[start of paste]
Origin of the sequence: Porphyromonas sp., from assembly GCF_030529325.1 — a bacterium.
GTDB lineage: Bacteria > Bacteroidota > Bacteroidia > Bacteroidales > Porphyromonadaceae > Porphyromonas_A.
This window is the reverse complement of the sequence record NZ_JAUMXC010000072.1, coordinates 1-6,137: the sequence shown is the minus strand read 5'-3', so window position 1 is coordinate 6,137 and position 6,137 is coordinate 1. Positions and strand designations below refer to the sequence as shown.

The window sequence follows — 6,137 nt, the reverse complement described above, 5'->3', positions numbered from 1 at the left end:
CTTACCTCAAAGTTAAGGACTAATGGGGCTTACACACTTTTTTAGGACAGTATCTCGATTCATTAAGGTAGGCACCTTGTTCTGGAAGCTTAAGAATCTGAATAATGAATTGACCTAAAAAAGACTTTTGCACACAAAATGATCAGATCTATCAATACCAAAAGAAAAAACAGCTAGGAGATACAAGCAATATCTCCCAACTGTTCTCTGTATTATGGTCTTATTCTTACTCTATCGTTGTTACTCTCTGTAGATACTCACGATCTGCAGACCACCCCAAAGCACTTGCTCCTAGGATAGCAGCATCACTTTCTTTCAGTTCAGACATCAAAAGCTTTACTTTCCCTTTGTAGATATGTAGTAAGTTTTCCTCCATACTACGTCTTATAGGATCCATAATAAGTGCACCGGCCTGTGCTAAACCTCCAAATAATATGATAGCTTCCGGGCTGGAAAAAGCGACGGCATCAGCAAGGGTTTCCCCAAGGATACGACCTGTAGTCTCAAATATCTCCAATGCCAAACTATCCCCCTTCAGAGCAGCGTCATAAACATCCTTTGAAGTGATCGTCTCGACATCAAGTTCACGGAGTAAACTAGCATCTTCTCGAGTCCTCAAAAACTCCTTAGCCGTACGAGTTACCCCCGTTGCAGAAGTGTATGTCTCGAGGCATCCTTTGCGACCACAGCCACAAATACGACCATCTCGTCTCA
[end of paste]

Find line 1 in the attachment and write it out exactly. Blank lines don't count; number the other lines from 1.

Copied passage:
Origin of the sequence: Porphyromonas sp., from assembly GCF_030529325.1 — a bacterium.